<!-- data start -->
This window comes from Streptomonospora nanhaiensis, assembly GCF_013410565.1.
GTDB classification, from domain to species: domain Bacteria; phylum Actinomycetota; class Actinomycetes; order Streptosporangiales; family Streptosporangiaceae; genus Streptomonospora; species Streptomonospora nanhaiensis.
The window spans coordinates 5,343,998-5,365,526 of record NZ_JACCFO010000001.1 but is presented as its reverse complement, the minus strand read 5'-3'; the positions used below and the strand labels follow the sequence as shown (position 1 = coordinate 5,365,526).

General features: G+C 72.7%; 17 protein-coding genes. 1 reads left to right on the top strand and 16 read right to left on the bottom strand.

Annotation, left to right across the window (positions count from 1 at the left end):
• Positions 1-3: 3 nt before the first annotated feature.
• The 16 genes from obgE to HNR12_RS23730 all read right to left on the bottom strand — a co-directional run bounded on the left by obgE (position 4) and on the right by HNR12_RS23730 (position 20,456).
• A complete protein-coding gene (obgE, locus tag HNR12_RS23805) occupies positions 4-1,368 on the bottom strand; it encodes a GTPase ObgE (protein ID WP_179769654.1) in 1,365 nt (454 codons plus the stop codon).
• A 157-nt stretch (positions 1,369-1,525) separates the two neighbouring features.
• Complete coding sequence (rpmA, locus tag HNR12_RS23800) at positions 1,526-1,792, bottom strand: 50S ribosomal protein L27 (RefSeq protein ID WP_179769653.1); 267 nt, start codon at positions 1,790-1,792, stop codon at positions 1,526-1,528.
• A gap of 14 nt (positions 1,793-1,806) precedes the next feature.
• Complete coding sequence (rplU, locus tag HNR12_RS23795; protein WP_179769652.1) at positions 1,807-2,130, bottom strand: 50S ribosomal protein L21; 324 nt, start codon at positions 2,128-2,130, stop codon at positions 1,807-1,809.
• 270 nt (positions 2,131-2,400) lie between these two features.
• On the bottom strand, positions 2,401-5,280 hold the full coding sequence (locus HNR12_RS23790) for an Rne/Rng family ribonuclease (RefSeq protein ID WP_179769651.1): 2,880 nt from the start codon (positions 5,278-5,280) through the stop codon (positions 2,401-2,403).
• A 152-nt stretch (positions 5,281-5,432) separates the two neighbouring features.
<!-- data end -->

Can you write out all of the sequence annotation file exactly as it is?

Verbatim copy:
This window comes from Streptomonospora nanhaiensis, assembly GCF_013410565.1.
GTDB classification, from domain to species: domain Bacteria; phylum Actinomycetota; class Actinomycetes; order Streptosporangiales; family Streptosporangiaceae; genus Streptomonospora; species Streptomonospora nanhaiensis.
The window spans coordinates 5,343,998-5,365,526 of record NZ_JACCFO010000001.1 but is presented as its reverse complement, the minus strand read 5'-3'; the positions used below and the strand labels follow the sequence as shown (position 1 = coordinate 5,365,526).

General features: G+C 72.7%; 17 protein-coding genes. 1 reads left to right on the top strand and 16 read right to left on the bottom strand.

Annotation, left to right across the window (positions count from 1 at the left end):
• Positions 1-3: 3 nt before the first annotated feature.
• The 16 genes from obgE to HNR12_RS23730 all read right to left on the bottom strand — a co-directional run bounded on the left by obgE (position 4) and on the right by HNR12_RS23730 (position 20,456).
• A complete protein-coding gene (obgE, locus tag HNR12_RS23805) occupies positions 4-1,368 on the bottom strand; it encodes a GTPase ObgE (protein ID WP_179769654.1) in 1,365 nt (454 codons plus the stop codon).
• A 157-nt stretch (positions 1,369-1,525) separates the two neighbouring features.
• Complete coding sequence (rpmA, locus tag HNR12_RS23800) at positions 1,526-1,792, bottom strand: 50S ribosomal protein L27 (RefSeq protein ID WP_179769653.1); 267 nt, start codon at positions 1,790-1,792, stop codon at positions 1,526-1,528.
• A gap of 14 nt (positions 1,793-1,806) precedes the next feature.
• Complete coding sequence (rplU, locus tag HNR12_RS23795; protein WP_179769652.1) at positions 1,807-2,130, bottom strand: 50S ribosomal protein L21; 324 nt, start codon at positions 2,128-2,130, stop codon at positions 1,807-1,809.
• 270 nt (positions 2,131-2,400) lie between these two features.
• On the bottom strand, positions 2,401-5,280 hold the full coding sequence (locus HNR12_RS23790) for an Rne/Rng family ribonuclease (RefSeq protein ID WP_179769651.1): 2,880 nt from the start codon (positions 5,278-5,280) through the stop codon (positions 2,401-2,403).
• A 152-nt stretch (positions 5,281-5,432) separates the two neighbouring features.